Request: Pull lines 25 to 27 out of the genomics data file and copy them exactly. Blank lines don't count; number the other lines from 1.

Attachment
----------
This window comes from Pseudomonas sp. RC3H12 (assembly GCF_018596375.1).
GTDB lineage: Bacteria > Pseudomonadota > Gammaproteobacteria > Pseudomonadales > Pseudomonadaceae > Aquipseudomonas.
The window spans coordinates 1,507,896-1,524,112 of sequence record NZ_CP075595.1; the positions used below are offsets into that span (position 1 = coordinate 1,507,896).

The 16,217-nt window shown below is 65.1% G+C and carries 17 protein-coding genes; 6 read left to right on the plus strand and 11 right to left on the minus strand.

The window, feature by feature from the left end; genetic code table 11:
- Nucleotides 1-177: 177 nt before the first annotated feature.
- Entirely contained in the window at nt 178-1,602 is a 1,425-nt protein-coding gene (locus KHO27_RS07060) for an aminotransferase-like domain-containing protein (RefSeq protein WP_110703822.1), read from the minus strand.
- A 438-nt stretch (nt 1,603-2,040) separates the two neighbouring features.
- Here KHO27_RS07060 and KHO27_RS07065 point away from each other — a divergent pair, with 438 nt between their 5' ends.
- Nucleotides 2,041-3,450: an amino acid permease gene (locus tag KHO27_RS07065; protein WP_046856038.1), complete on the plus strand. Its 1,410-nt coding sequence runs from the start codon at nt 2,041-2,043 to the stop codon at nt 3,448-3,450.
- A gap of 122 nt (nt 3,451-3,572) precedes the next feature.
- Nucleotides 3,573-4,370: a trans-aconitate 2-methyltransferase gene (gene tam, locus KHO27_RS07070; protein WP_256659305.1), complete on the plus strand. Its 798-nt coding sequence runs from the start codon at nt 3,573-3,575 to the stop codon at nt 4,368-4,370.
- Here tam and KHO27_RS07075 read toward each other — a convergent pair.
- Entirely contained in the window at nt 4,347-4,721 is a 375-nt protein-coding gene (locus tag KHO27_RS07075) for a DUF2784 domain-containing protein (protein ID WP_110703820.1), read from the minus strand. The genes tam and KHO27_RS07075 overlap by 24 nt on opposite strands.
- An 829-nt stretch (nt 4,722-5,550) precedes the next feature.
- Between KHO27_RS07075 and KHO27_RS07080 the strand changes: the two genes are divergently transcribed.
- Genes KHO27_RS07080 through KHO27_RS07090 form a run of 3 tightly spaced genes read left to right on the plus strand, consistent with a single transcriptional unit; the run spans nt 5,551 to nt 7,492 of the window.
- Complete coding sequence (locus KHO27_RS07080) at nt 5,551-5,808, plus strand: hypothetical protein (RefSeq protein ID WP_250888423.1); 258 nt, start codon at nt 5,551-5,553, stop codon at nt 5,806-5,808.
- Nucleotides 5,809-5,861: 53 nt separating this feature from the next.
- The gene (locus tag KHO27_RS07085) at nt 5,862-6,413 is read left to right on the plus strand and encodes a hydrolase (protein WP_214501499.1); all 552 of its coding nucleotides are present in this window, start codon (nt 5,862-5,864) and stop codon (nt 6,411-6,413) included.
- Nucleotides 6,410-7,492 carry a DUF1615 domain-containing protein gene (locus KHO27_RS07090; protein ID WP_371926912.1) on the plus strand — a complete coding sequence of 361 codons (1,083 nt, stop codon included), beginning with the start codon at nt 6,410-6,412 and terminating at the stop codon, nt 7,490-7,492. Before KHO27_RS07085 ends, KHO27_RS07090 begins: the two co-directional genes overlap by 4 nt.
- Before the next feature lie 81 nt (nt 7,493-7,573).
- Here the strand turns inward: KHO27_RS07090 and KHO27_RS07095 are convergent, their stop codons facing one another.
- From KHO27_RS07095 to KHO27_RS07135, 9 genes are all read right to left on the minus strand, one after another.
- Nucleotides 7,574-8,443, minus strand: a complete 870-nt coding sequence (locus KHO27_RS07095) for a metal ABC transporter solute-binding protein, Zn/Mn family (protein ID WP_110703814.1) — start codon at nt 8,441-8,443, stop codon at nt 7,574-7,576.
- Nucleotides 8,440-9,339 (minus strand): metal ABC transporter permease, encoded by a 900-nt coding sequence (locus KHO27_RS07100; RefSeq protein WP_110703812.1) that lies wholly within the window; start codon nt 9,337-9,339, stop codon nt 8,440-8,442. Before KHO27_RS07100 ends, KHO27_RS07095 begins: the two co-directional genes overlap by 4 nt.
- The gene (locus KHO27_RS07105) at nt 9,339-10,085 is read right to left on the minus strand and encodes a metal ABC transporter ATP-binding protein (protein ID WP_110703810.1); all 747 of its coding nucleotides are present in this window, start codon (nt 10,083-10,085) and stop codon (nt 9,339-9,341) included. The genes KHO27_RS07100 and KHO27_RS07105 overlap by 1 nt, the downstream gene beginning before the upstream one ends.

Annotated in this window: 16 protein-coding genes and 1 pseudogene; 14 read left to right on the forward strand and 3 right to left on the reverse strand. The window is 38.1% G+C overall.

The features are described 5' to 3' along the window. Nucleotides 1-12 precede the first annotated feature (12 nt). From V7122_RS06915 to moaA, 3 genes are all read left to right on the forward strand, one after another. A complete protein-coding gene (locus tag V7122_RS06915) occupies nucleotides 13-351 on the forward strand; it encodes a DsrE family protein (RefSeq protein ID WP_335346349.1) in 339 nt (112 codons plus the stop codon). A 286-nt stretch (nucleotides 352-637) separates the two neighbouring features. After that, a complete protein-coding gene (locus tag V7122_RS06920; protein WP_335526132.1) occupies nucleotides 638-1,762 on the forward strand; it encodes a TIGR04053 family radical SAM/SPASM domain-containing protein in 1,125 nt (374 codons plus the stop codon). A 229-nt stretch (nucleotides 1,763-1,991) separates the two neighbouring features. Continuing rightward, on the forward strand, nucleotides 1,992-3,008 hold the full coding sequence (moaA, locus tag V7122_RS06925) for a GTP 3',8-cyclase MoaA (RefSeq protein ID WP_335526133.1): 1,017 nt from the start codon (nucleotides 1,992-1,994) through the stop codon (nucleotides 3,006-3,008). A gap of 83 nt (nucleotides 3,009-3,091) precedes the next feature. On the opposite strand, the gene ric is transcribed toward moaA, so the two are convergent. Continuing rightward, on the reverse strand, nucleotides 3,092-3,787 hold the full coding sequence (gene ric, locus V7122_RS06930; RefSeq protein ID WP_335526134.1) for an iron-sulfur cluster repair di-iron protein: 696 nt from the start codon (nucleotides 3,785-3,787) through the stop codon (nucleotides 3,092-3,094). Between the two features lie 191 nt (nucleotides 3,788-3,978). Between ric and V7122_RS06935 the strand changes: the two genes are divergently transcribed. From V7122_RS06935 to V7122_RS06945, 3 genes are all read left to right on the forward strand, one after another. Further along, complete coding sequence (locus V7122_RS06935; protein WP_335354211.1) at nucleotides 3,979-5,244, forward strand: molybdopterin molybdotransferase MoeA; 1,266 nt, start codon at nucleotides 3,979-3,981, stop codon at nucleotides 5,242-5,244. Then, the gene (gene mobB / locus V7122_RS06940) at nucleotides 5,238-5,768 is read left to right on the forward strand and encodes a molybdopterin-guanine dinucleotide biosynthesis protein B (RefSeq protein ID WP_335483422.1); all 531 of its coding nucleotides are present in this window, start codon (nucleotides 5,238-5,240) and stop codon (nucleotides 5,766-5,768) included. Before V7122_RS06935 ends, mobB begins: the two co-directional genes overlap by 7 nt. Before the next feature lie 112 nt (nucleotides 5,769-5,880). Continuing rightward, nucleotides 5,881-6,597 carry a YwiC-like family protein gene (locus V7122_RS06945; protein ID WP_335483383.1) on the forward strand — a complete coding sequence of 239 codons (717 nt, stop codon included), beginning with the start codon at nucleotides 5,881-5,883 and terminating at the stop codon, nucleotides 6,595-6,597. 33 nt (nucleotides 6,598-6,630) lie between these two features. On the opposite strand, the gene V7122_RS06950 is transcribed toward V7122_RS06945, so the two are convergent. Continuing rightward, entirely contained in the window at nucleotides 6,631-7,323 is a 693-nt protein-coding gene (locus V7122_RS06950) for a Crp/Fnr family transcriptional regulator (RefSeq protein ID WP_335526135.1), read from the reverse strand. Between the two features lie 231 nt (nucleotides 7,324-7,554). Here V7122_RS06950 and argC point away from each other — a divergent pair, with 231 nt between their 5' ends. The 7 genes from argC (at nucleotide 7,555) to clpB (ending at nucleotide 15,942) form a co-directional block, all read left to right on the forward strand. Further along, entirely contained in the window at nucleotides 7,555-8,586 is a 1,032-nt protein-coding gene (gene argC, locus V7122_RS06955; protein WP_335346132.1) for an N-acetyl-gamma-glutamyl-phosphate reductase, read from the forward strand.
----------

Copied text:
- Nucleotides 7,574-8,443, minus strand: a complete 870-nt coding sequence (locus KHO27_RS07095) for a metal ABC transporter solute-binding protein, Zn/Mn family (protein ID WP_110703814.1) — start codon at nt 8,441-8,443, stop codon at nt 7,574-7,576.
- Nucleotides 8,440-9,339 (minus strand): metal ABC transporter permease, encoded by a 900-nt coding sequence (locus KHO27_RS07100; RefSeq protein WP_110703812.1) that lies wholly within the window; start codon nt 9,337-9,339, stop codon nt 8,440-8,442. Before KHO27_RS07100 ends, KHO27_RS07095 begins: the two co-directional genes overlap by 4 nt.
- The gene (locus KHO27_RS07105) at nt 9,339-10,085 is read right to left on the minus strand and encodes a metal ABC transporter ATP-binding protein (protein ID WP_110703810.1); all 747 of its coding nucleotides are present in this window, start codon (nt 10,083-10,085) and stop codon (nt 9,339-9,341) included. The genes KHO27_RS07100 and KHO27_RS07105 overlap by 1 nt, the downstream gene beginning before the upstream one ends.